Albino Cobra That Was Loose In Thousand Oaks Did Have Venom Glands Intact

We’ve learned a few more things about that albino monacled cobra that was on the loose in Thousand Oaks this week, namely that it did have its potentially deadly venom glands intact.

After the snake was finally captured Thursday, further inspection at the Los Angeles Zoo showed the snake still could have given a potentially deadly bite, according to The Associated Press. While it was initially reported that a dog had been bitten by the snake and survived, spurring speculation that the snake had had its venomous glands removed, a veterinarian later said the dog was likely just injured while trying to run away from the snake.

Snake expert Ian Recchio of the Los Angeles Zoo said the snake was likely raised in captivity since its white color (caused by a condition called leucism, or a lack of pigment) would have made it easy prey for predators. He said the snake “looks pretty fat,” meaning it probably had been chowing down on rats and mice while on the loose.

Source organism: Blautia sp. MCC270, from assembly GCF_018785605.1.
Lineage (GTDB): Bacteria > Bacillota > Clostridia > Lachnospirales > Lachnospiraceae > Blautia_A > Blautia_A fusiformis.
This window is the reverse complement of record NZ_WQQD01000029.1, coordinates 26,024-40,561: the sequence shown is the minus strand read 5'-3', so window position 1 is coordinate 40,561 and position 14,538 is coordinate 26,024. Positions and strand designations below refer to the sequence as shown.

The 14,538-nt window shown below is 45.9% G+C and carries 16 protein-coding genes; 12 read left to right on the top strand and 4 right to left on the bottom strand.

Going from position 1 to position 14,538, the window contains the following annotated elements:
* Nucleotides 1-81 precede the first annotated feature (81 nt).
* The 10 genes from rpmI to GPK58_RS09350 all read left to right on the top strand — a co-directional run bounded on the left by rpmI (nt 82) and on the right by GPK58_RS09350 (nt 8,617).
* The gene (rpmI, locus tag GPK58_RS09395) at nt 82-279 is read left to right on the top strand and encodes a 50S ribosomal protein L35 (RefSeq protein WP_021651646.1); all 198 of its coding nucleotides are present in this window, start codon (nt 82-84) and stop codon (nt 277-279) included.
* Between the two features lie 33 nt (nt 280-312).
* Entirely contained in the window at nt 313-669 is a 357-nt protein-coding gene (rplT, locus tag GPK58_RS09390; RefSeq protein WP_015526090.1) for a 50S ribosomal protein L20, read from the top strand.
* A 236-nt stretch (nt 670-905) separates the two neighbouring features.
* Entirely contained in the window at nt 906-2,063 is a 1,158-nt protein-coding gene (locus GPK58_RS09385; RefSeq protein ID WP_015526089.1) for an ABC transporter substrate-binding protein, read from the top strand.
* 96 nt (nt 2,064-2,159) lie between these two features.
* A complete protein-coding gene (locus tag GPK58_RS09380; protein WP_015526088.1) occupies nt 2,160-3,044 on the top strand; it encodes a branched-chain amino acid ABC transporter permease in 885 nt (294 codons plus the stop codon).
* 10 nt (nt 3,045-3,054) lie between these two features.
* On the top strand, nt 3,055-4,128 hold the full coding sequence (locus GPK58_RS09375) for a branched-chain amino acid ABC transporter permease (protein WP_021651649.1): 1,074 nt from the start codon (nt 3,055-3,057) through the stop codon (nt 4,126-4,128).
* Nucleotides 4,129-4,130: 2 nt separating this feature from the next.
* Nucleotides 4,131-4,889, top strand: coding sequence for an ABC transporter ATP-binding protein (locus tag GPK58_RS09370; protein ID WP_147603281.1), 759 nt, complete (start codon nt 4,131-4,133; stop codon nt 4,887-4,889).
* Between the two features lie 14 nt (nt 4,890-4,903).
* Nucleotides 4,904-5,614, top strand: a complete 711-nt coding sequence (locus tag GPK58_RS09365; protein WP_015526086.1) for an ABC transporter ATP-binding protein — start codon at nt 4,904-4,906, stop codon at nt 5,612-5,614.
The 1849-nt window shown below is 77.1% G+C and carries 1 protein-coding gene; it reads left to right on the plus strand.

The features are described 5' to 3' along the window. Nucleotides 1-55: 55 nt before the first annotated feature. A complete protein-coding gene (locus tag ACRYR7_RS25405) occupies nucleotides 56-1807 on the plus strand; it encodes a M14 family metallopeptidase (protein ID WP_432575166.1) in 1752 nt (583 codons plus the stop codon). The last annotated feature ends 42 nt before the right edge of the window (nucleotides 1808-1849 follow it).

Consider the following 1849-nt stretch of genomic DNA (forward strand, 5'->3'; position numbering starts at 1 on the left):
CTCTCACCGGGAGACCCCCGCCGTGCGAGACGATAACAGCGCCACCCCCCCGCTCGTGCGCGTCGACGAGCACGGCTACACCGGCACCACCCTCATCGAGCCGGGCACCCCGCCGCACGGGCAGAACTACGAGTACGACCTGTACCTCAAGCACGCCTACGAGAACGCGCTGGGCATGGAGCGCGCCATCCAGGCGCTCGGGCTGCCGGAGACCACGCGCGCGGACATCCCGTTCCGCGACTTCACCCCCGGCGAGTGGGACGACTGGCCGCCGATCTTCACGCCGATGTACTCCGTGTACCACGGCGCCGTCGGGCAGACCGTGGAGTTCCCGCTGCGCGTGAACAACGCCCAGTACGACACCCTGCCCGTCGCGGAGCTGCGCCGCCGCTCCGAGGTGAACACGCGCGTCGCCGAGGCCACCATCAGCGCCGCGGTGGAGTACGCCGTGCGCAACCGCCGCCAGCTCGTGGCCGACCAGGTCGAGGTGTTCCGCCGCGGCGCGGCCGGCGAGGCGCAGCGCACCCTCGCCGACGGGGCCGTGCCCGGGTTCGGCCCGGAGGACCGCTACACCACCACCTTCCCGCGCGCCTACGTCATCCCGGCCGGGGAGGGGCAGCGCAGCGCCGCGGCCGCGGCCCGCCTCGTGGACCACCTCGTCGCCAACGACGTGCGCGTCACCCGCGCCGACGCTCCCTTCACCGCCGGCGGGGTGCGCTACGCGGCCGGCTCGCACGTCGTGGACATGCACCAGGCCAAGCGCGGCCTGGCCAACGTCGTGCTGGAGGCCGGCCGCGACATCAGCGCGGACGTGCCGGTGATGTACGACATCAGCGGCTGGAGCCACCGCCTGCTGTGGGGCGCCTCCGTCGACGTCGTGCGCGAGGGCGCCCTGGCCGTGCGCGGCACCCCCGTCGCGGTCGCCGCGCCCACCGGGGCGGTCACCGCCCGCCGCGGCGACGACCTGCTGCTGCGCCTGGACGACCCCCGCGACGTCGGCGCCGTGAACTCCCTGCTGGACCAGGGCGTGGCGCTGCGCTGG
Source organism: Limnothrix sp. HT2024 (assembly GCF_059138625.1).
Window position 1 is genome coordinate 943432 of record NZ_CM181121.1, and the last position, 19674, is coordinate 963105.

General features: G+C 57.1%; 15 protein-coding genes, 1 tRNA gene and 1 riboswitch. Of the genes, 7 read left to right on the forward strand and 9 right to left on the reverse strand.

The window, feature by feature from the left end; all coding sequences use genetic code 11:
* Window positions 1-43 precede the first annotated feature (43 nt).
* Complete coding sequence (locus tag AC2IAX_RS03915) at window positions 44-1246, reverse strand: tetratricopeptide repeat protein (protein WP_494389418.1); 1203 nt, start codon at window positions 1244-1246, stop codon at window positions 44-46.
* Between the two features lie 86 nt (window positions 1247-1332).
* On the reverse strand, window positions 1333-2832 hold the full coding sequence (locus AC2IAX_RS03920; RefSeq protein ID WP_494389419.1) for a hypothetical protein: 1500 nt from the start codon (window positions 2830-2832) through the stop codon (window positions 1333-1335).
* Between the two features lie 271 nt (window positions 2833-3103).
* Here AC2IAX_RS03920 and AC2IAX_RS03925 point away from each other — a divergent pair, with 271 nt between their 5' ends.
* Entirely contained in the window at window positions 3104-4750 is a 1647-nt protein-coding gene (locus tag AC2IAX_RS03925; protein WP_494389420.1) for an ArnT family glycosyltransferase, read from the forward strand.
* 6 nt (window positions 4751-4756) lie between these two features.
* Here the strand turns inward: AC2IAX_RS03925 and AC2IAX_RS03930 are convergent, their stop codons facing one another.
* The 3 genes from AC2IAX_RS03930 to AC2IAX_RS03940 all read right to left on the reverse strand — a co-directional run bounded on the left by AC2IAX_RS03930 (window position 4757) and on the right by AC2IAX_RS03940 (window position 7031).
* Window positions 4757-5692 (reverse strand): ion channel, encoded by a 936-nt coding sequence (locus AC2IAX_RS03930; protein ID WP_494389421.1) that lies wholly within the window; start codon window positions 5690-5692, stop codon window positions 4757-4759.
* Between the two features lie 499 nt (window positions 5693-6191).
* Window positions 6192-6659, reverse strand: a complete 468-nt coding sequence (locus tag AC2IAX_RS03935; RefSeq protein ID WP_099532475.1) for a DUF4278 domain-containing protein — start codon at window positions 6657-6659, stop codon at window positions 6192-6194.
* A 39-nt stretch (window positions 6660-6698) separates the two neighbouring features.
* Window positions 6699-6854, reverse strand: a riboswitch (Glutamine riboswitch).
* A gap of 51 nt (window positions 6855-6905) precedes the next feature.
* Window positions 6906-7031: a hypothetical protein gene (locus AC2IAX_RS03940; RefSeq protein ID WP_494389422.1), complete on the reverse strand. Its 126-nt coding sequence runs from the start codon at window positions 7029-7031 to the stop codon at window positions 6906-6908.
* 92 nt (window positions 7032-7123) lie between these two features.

Recchio said the snake was likely between 5 and 20 years old, as monacled cobras can live for two decades and grow up to five or six feet long. He said the zoo stopped short of trying to determine the snake’s sex because they don’t have the right antivenom.

Cobras are illegal to own in California without a permit for scientific or educational purposes, but a black market exists for those looking for illegal, exotic pets such as whitey here. Authorities are looking for the cobra’s owner.

Rest easy, Angelenos—snakey’s been taken to the San Diego Zoo, where it will likely stay. Unlike the L.A. Zoo, the S.D. Zoo has antivenom for Asian cobras